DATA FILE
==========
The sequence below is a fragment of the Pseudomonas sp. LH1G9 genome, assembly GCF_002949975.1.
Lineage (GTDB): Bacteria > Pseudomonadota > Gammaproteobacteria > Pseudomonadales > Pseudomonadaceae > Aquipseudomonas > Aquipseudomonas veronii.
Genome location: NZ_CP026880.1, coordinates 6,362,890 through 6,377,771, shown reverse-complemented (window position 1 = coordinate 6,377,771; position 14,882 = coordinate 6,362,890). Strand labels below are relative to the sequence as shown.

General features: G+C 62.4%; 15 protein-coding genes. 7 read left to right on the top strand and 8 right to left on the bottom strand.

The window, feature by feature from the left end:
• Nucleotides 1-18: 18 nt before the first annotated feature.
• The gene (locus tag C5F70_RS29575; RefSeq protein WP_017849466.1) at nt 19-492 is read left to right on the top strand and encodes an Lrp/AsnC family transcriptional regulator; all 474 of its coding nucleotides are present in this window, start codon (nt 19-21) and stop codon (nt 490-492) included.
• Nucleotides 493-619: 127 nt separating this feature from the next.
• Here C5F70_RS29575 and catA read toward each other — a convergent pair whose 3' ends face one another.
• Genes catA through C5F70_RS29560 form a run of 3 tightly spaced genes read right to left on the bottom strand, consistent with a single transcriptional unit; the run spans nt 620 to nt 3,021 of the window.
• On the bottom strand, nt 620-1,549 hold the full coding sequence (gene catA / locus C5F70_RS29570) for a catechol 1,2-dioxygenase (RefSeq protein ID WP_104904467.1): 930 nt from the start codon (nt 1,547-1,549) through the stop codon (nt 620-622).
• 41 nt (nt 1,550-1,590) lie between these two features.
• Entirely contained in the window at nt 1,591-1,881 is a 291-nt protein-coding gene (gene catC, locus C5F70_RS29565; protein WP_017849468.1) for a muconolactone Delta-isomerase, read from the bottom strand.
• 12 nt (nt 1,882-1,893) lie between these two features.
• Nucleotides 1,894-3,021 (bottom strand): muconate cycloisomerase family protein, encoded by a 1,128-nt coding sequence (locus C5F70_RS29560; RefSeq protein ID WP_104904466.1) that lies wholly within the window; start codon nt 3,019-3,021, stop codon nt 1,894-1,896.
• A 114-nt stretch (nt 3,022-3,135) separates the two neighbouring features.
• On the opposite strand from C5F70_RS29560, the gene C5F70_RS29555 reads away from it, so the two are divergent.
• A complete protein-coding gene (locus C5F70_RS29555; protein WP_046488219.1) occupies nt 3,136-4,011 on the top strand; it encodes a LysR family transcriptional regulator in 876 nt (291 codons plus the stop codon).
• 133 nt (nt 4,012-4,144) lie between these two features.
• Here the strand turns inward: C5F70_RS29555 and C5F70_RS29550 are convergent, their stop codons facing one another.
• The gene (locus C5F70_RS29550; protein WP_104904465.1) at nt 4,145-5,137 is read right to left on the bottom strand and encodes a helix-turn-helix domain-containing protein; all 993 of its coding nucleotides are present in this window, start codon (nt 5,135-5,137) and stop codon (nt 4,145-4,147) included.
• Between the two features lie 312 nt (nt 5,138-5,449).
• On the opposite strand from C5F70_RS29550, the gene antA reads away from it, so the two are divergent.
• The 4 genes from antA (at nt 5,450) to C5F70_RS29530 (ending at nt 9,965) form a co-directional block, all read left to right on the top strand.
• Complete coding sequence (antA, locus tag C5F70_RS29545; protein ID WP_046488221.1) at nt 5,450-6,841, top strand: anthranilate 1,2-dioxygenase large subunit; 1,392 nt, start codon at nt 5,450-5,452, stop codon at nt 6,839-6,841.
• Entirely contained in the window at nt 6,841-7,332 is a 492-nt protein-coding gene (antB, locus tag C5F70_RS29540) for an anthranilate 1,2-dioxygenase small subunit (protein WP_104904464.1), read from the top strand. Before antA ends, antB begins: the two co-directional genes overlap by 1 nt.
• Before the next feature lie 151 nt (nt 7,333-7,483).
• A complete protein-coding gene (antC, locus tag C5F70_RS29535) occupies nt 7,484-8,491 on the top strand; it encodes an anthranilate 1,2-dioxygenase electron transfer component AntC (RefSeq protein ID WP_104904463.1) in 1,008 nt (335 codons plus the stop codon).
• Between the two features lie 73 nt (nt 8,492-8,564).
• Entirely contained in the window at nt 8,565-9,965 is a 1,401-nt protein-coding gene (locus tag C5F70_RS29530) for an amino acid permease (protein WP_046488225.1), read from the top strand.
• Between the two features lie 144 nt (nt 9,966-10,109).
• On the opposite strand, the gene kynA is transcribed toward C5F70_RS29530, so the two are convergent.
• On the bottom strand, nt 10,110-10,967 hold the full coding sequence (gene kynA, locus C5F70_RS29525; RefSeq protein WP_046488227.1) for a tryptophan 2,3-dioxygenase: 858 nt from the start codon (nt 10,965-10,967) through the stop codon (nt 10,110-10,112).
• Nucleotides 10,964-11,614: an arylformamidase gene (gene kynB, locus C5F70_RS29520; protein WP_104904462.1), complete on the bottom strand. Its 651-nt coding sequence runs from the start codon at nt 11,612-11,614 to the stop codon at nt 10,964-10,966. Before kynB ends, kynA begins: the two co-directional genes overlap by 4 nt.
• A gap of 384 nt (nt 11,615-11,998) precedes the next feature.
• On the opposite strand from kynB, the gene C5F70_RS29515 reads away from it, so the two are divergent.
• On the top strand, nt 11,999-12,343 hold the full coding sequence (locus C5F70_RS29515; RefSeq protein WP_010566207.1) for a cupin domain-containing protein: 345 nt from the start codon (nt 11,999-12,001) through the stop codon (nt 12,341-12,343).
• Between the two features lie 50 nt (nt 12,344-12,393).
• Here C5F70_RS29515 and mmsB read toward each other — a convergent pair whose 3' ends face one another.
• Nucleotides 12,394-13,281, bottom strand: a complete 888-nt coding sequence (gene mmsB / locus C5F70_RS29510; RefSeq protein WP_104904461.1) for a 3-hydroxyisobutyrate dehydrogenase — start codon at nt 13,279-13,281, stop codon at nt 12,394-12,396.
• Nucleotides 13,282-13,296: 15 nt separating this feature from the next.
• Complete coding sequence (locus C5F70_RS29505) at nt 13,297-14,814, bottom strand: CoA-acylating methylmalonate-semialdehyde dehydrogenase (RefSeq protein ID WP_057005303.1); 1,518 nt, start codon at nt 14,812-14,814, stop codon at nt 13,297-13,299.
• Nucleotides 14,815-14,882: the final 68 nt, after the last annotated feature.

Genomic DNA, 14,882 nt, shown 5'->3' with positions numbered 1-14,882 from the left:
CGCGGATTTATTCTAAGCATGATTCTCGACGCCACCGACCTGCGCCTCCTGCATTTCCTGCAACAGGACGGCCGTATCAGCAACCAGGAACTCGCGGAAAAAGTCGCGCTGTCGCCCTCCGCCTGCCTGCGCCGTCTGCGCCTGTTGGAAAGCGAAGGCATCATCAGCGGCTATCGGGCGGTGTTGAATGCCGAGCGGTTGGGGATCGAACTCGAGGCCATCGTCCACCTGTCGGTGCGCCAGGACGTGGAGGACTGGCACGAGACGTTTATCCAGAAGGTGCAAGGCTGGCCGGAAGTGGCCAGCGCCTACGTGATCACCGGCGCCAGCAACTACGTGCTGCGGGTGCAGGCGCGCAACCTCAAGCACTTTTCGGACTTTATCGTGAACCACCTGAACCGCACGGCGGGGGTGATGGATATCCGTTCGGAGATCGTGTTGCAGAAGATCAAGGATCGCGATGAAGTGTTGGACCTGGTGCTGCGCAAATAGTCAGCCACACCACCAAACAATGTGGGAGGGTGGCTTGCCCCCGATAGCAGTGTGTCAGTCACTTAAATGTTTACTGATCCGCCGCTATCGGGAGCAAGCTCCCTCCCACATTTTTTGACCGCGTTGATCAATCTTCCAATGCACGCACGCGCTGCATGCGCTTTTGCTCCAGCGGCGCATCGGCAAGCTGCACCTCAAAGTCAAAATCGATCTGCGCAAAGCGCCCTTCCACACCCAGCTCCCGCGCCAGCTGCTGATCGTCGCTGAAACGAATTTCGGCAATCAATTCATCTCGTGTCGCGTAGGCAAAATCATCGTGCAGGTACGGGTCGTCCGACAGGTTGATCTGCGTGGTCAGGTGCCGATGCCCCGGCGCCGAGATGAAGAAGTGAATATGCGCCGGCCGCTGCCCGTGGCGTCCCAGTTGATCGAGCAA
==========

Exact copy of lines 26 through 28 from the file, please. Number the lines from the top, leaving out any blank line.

• Entirely contained in the window at nt 6,841-7,332 is a 492-nt protein-coding gene (antB, locus tag C5F70_RS29540) for an anthranilate 1,2-dioxygenase small subunit (protein WP_104904464.1), read from the top strand. Before antA ends, antB begins: the two co-directional genes overlap by 1 nt.
• Before the next feature lie 151 nt (nt 7,333-7,483).
• A complete protein-coding gene (antC, locus tag C5F70_RS29535) occupies nt 7,484-8,491 on the top strand; it encodes an anthranilate 1,2-dioxygenase electron transfer component AntC (RefSeq protein ID WP_104904463.1) in 1,008 nt (335 codons plus the stop codon).